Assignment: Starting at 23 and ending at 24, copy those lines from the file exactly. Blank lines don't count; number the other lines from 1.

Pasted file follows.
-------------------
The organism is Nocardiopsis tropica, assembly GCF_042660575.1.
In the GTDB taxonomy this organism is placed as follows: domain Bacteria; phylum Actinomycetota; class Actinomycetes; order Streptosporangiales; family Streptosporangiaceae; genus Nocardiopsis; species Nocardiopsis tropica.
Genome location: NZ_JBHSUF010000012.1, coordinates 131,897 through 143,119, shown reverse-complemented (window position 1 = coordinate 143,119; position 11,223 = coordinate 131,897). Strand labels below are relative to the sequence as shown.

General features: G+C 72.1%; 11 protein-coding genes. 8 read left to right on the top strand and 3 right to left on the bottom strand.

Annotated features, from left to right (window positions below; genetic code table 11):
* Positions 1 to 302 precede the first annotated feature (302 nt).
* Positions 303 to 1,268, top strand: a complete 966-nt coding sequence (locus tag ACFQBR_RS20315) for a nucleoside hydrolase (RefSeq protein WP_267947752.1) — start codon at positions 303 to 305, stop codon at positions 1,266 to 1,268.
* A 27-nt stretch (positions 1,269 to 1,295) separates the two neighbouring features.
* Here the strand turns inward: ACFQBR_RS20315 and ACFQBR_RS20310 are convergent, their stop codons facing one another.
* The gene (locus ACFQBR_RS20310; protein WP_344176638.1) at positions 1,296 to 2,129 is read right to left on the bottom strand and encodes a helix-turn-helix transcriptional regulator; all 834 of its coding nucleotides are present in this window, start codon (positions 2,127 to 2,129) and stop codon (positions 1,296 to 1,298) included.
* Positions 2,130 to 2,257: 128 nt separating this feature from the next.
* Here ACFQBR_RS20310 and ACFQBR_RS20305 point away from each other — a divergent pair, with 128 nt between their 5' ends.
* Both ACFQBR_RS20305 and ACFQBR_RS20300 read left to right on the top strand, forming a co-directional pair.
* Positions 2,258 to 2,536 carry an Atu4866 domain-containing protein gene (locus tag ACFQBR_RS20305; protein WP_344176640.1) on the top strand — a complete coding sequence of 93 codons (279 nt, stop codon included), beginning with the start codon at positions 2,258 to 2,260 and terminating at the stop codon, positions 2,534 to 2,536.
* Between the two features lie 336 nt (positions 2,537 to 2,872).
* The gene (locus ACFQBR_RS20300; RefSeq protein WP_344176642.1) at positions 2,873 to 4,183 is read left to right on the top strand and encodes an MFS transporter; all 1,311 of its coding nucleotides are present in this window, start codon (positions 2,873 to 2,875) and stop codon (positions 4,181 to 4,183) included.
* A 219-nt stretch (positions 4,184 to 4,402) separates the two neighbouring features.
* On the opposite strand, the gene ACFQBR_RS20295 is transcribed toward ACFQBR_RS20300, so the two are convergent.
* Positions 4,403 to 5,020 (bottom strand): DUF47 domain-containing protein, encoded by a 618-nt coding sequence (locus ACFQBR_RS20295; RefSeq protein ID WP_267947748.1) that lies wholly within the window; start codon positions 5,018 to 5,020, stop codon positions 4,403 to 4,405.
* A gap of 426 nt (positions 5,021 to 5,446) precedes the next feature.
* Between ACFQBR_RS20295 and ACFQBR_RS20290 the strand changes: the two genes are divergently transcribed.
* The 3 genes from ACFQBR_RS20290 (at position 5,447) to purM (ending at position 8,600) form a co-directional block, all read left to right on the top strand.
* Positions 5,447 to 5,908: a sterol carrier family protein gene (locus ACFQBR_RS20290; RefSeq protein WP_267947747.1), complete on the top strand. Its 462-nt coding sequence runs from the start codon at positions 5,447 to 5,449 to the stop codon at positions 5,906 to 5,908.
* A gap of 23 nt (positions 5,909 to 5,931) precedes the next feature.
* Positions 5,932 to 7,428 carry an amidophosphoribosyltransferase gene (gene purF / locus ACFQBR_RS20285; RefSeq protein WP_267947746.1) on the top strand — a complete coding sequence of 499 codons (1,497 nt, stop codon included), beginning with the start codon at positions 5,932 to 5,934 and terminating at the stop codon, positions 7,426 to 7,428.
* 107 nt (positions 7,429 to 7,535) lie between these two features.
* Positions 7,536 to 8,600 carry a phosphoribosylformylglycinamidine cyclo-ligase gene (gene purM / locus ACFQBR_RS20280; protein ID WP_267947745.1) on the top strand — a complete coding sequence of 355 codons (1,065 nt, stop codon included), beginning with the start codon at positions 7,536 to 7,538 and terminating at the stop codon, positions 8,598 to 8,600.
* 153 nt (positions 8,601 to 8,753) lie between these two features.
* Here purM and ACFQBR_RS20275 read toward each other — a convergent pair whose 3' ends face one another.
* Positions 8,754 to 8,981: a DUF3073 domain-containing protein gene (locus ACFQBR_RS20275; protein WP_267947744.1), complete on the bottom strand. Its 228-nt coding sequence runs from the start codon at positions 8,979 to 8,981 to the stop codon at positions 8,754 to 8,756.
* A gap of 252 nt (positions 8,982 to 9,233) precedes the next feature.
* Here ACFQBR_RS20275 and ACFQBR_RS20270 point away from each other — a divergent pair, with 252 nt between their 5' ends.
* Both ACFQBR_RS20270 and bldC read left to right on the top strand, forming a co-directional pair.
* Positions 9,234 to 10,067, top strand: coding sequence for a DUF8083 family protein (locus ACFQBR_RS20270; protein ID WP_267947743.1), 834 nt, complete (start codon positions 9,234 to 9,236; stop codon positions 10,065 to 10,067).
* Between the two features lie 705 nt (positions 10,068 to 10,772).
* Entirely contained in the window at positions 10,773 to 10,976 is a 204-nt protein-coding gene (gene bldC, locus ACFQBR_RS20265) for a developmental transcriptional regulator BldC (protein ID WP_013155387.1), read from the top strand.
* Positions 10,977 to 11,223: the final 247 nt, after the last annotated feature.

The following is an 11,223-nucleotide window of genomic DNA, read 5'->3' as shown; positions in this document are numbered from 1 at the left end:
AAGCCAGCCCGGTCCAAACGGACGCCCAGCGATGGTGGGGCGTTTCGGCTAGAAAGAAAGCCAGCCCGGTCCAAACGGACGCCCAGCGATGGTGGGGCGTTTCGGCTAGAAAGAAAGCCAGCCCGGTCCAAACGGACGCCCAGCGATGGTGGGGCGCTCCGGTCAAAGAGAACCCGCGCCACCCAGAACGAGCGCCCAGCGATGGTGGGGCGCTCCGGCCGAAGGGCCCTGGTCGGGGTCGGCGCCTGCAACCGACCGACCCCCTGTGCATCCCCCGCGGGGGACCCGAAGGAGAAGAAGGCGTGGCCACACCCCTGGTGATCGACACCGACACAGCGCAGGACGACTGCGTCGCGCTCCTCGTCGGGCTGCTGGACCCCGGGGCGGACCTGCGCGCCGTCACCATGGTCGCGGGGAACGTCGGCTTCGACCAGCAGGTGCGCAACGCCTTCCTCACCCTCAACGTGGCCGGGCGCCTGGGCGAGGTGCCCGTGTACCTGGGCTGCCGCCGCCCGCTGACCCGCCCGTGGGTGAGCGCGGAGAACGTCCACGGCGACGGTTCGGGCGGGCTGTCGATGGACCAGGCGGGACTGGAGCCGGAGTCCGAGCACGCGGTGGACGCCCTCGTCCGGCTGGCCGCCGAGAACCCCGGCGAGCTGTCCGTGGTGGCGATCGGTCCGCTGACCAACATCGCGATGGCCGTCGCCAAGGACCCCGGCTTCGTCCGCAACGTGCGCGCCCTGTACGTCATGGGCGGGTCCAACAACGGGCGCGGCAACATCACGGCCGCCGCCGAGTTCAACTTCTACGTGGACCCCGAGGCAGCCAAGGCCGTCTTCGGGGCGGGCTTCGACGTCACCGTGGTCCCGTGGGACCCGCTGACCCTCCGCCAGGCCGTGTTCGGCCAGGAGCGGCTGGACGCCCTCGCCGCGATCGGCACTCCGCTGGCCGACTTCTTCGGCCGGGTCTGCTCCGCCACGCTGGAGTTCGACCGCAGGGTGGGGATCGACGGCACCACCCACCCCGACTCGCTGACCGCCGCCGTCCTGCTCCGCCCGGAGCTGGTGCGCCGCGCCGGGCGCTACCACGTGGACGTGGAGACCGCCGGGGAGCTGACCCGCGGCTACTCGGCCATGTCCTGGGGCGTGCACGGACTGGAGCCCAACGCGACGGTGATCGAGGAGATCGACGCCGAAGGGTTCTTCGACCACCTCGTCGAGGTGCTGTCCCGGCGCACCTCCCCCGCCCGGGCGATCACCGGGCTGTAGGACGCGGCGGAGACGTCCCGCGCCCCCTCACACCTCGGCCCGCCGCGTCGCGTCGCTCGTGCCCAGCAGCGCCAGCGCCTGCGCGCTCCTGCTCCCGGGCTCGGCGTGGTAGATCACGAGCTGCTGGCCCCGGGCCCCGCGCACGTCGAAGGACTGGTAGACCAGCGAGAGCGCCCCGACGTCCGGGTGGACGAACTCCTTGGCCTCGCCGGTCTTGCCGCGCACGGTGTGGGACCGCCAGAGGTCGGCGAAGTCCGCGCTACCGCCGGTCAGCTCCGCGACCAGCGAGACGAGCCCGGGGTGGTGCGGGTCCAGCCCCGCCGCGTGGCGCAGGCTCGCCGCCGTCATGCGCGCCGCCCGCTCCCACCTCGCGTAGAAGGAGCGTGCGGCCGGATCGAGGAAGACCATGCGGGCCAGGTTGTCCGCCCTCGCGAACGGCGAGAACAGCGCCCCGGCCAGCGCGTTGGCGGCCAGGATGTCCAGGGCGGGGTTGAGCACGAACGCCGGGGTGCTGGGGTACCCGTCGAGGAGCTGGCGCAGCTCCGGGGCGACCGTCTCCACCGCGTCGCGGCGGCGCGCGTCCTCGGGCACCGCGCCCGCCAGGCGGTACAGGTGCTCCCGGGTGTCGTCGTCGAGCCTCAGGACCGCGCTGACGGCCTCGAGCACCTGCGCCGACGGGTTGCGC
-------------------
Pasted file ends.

* Positions 5,447 to 5,908: a sterol carrier family protein gene (locus ACFQBR_RS20290; RefSeq protein WP_267947747.1), complete on the top strand. Its 462-nt coding sequence runs from the start codon at positions 5,447 to 5,449 to the stop codon at positions 5,906 to 5,908.
* A gap of 23 nt (positions 5,909 to 5,931) precedes the next feature.